Reply
    • Thank you, as always, for your wonderful comment, Gillian. I cannot imagine what it felt like retrieving your sandal from that worm drum … phew! I have no idea what variety of fig tree we have, and we wait with bated breath to see if it will produce some fruit one day. Fingers crossed!

      Reply
  • Annabel, thank you for reminding me not to neglect my precious worms at the side of our garden! I appreciate your posts and love that you take me for brief nostalgic African visits each time. Figs, YES! This is where I’m going in December to collect a LARGE boxful. http://leppingtonvalleyfarm.com.au Can you believe that I’ve not had a prickly pear fruit although they were present in mum’s rocky Karoi garden! Have you?

    Reply
    • As I said in the comment above, Cherie, these worm castings have transformed our garden! Thank you so much for your lovely comment. I’ve just looked at the web link you sent through … and all I can say is, LUCKY YOU! Figs and prickly pears = double yum!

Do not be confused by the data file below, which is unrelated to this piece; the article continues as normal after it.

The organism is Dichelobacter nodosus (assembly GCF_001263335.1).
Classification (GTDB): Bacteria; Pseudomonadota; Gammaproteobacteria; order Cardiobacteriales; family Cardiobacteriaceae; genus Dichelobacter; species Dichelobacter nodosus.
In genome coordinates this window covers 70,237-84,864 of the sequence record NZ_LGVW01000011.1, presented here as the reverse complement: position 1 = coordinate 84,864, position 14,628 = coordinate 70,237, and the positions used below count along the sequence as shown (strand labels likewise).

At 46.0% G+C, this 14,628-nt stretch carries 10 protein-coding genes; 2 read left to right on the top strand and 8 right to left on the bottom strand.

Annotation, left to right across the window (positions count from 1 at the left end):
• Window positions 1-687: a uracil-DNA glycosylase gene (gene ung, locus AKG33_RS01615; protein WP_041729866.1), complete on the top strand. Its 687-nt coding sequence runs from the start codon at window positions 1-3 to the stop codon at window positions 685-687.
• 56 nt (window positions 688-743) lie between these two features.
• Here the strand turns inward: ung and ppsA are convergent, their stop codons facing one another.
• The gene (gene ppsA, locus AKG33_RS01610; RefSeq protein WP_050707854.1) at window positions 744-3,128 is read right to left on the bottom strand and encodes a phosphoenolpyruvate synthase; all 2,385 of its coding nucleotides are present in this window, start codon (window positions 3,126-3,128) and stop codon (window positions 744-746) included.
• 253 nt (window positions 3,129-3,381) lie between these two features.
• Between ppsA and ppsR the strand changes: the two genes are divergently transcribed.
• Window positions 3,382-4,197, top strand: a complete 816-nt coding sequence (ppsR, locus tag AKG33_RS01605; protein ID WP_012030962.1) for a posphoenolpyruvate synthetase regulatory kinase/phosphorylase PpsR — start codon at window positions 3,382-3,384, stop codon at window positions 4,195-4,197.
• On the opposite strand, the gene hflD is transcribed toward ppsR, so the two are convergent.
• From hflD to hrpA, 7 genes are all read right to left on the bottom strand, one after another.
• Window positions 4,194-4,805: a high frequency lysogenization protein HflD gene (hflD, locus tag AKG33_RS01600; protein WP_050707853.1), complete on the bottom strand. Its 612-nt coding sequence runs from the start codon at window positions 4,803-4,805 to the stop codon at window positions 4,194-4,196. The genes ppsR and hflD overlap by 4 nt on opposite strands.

Reply
  • You’re brilliant, Annabel! Keep writing. Lots love, Kate xo

    Reply
    • What a wonderful comment to wake up to … straight back at you, dear Kate, along with so much love. xo

      Reply
  • Reminds me of our worm farm, big drums cut in half full of wriggling earth, brothers gouging out clumps with old tin cans to head to the dam to cast their lines, seedlings in mums potting shed bursting with enthusiasm to be planted out in garden beds thanks to the wormy castings. I love that you educate and you entertain with your wonderful writing complimented by your excellent photography. Thanks for the trip down memory lane ????

    Reply
    • I always feel like it’s a job well done when I hear from you, Mo. Thank you so much for your kind comment. Life was simpler back then, wasn’t it? We were fortunate to have had such carefree childhoods, in spite of the civil war. When I awoke to the horror of the Paris attacks this morning, it was a painful reminder of how complex our world has become. It redoubled my gratitude for worm castings and little fig trees; for all the small things that have made such an impact on our privileged lives out here in the Zambezi Valley.

      Reply
  • Hi Annabel, greetings from Portugal! I have been told I can use an old fridge for vermiculture…. what do you think?? Plenty of worms around to get started with!

    Reply